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The idea of sitting in the back of a driverless car while it speeds along the road is daunting. How do you stop it if something goes wrong? What if the car goes rogue and drives into the Pacific?
Driverless cars demand faith in tech. Luckily, San Francisco is just the city for that. Cruise, General Motors’ self-driving unit, started its fledgling robotaxi service here a few months ago. Interest is high and the waiting list is long. On Tuesday, I bagged a ride.
It turns out that being a passenger in a robot car is unnerving for all of two minutes. Watching a wheel turn with no one there to turn it is undeniably odd. But after seeing the car navigate pedestrians and wait patiently for its turn at junctions I stopped monitoring the road and started taking selfies.
The way the Cruise robotaxi drove was like a confident but cautious friend. I worried more about other road users. San Francisco drivers are notoriously slapdash. Waymo, which also has permission to operate robotaxis in San Francisco, started its autonomous taxi service in the suburbs of Phoenix. Wide streets, constant sunshine and lack of pedestrians made it a good testing ground. San Francisco is more unpredictable. Cruise’s experiment has not been accident-free. A robotaxi was recently in a collision. Cruise says the other vehicle was speeding (see what I mean about SF drivers?) while making a turn. Cars were recalled.
My robotaxi and I made it to our destination without a hitch. The novelty was fun. But it was surprisingly easy to stop worrying about the car’s ability to drive itself. It helps that the service operates only at night when roads are quiet and cars cannot travel faster than 30mph. My experience was far better than that of the Bloomberg journalist who took a trip in a Waymo robotaxi in Arizona earlier this year and found his ride stymied by a traffic cone.
An autonomous vehicle revolution feels close at hand. But it is still taking a lot longer than people in the industry hoped. By now, the streets of every city were supposed to be full of self-driving cars. See this 2017 Lex investigation into the future of cars. Tesla boss Elon Musk predicted that a million vehicles with full self-driving software would be on the roads by 2020.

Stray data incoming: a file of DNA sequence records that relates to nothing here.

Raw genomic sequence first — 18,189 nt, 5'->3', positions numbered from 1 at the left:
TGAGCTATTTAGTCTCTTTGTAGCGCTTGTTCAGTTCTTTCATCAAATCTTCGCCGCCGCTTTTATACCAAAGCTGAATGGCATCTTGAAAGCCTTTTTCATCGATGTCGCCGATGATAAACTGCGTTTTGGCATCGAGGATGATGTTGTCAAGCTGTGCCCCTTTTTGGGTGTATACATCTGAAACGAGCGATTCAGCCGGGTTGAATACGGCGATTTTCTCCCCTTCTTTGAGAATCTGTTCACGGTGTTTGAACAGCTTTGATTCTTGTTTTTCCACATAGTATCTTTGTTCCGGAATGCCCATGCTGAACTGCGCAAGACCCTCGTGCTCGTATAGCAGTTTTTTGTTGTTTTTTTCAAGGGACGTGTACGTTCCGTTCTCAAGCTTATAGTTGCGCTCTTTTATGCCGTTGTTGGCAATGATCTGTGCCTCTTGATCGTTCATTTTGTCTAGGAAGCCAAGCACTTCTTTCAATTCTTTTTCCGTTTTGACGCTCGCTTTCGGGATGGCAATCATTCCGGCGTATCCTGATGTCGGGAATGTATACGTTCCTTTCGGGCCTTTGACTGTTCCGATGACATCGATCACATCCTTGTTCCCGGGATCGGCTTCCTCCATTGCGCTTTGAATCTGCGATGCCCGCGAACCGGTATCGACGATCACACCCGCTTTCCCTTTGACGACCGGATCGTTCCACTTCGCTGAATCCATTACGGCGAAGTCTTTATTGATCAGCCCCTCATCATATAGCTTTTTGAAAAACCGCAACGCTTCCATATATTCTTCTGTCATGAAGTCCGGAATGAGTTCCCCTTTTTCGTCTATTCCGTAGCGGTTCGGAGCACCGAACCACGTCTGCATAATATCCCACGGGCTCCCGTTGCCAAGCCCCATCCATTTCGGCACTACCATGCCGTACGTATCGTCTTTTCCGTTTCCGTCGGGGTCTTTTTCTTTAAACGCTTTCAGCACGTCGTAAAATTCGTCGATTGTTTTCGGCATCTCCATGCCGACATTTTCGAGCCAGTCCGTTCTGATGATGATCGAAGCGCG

The enormous sums of money required to make fully autonomous cars a reality have felled some contenders. Uber sold its autonomous car unit to Pittsburgh start-up Aurora, though it has kept a 26 per cent stake. Lyft offloaded its self-driving vehicle division, Level 5, to a subsidiary of Toyota. Tesla delayed its plan to roll out more sophisticated autonomous driving software to a select number of drivers. Apple’s electric car project, dubbed the iCar, is nowhere to be seen.
I had no complaints about my Cruise robotaxi trip. Still, outperforming human driver competence is a work in progress. Roads are full of obstacles. Messy repairs, obscure signs and rule-breaking users pose problems. The risk of getting something wrong comes with severe consequences. Uber’s driverless car-testing programme was stopped after the death of a pedestrian in 2018.
Still, the goal of creating cars that prevent accidents is a worthwhile one. Investment continues. GM says it is investing about $2bn a year. Kyle Vogt, co-founder and chief executive of Cruise, talks of scale as the company’s focus. Cruise says that by 2025, revenues should hit $1bn.
Eventually, Cruise envisions $50bn in annual revenues, though this would require an overhaul of car ownership. In reality, change may be more staggered. Instead of roads full of autonomous robotaxis, personal cars will have more automated features. Vehicles will assist drivers, not replace them.
There is a downside to this revolution that is little discussed. Ride-hailing services such as Uber encouraged people who might have walked or caught a bus to take a taxi. Driverless cars may encourage more car trips from non-drivers. Children on the way to school, partygoers on their way home and those without driving licences could all travel alone in cars. Driverless cars could make traffic congestion even worse.
In other west coast news: Elon Musk is using Twitter’s $7.75mn severance payment to whistleblower Peiter “Mudge” Zatko as yet another argument to jettison his $44bn deal. An uncrewed Blue Origin rocket burst into flames. The countdown begins for the ethereum network upgrade known as the Merge. You can read Lex’s thoughts about crypto’s grand experiment here.
Enjoy the rest of your week,
Deputy head of Lex
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